201

0

Fa0/0

192.168.12.2

The LFIB is much smaller, keep in mind that this is similar to the CEF table that we use for IP forwarding. There is no entry for 1.1.1.1 /32 or 192.168.12.0 /24 here since we don't have a label for these prefixes. When we want to reach 3.3.3.3 /32 then we will add label value 201 to the MPLS header before we send it to R2.

When R1 receives something for 2.2.2.2/32 or 192.168.23.0/24 then we will "pop the label" before we forward it to R2. This is called penultimate hop popping. I'll explain this in more detail in another post, it's done to save R2 some time by already removing the MPLS header. Let me also show you the RIB, LIB and LFIB of R2 and R3:

 

R2#show ip route

 

O

1.0.0.0/32 is subnetted, 1 subnets 1.1.1.1 [110/2] via 192.168.12.1, 00:44:37,

 

FastEthernet0/0

2.0.0.0/32 is subnetted, 1 subnets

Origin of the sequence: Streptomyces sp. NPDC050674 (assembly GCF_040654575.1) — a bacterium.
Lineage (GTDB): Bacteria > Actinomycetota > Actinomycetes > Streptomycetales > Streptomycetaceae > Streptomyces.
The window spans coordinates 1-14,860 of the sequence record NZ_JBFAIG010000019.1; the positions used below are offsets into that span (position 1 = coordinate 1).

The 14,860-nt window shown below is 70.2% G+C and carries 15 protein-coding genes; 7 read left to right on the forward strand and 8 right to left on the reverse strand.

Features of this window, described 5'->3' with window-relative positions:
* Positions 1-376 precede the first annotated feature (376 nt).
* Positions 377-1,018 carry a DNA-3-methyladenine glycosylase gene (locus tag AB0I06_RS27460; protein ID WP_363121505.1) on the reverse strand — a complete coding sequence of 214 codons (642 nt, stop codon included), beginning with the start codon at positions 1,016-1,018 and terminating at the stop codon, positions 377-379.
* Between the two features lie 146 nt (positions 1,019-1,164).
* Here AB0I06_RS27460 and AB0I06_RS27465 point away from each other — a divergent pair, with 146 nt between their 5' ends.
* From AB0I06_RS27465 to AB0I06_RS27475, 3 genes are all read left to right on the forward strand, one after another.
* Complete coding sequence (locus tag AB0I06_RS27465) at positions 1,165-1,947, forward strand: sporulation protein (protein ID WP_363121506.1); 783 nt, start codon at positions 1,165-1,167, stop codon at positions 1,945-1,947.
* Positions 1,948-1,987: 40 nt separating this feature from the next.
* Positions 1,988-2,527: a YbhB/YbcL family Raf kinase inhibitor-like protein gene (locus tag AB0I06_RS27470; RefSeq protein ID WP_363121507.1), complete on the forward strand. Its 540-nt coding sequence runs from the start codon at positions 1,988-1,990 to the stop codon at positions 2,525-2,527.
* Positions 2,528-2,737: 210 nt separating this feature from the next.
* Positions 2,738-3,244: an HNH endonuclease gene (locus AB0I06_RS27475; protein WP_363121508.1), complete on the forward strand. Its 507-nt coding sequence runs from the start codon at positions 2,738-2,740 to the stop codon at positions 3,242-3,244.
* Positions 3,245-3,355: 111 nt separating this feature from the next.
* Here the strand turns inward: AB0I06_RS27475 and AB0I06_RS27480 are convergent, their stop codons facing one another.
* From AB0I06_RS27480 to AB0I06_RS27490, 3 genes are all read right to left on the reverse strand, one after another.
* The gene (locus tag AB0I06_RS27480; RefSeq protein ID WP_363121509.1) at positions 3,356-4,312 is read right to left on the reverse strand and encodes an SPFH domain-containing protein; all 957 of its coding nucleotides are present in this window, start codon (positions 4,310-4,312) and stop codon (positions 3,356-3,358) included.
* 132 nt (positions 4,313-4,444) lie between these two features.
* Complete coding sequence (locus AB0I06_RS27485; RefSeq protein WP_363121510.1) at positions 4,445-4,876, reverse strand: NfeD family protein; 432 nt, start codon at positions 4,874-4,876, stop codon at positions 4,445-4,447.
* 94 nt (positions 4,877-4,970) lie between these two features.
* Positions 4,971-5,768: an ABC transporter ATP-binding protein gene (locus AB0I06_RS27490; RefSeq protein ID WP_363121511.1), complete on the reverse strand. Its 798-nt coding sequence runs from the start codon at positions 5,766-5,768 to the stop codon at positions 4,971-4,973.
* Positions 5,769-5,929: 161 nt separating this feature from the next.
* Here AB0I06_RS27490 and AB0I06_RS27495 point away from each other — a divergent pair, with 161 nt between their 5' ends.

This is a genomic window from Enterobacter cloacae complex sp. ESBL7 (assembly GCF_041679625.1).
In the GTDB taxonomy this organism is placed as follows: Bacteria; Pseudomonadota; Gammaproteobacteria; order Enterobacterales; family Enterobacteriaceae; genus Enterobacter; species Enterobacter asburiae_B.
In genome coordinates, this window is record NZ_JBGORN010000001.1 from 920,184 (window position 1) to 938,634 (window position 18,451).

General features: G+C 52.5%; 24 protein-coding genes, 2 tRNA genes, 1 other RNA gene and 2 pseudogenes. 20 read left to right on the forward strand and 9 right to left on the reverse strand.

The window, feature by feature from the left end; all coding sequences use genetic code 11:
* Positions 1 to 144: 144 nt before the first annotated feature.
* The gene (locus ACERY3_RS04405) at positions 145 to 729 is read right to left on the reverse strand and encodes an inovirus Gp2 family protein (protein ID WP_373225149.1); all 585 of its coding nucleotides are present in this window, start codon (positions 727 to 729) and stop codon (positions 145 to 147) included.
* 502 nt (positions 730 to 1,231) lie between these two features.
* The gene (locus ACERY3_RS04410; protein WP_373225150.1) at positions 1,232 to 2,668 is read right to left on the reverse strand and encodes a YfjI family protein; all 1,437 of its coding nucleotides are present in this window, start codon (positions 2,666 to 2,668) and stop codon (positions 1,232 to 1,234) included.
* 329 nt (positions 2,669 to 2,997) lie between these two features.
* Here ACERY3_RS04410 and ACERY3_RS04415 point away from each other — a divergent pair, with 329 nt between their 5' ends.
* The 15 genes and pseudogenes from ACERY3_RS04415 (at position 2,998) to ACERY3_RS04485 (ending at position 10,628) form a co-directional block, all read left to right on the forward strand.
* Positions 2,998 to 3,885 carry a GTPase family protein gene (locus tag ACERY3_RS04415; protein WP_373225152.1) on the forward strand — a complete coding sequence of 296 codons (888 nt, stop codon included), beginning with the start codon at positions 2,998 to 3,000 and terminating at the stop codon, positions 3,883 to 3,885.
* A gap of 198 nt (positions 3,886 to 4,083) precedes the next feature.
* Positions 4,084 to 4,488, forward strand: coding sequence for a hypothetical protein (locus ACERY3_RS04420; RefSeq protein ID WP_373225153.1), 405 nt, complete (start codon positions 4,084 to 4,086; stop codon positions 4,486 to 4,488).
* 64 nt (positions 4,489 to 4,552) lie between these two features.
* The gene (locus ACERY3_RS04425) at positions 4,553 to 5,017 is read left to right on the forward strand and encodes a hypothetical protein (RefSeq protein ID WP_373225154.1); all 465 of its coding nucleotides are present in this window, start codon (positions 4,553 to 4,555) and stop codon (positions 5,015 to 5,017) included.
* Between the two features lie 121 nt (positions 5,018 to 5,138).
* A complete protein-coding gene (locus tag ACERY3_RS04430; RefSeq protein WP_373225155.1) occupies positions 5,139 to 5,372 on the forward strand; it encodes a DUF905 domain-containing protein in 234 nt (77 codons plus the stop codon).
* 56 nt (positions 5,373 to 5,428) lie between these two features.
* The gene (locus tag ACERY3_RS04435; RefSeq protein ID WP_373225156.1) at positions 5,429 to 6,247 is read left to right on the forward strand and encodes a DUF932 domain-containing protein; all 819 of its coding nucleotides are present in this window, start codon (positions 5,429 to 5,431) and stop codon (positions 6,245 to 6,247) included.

C

2.2.2.2 is directly connected, Loopback0

O

3.0.0.0/32 is subnetted, 1 subnets 3.3.3.3 [110/2] via 192.168.23.3, 02:55:40,

FastEthernet0/1

192.168.12.0/24 is variably subnetted, 2 subnets, 2 masks

  • C 192.168.12.0/24 is directly connected, FastEthernet0/0

 
  • L 192.168.12.2/32 is directly connected, FastEthernet0/0

 
 

192.168.23.0/24 is variably subnetted, 2 subnets, 2 masks

 
 
  • C 192.168.23.0/24 is directly connected, FastEthernet0/1

 
  • L 192.168.23.2/32 is directly connected, FastEthernet0/1 R2#show mpls ldp bindings

lib entry: 1.1.1.1/32, rev 8

 

local binding:

label: 200

remote binding: lsr: 3.3.3.3:0, label: 301 remote binding: lsr: 1.1.1.1:0, label: imp-null lib entry: 2.2.2.2/32, rev 6 local binding: label: imp-null remote binding: lsr: 3.3.3.3:0, label: 300 remote binding: lsr: 1.1.1.1:0, label: 100 lib entry: 3.3.3.3/32, rev 10

 

local binding:

label: 201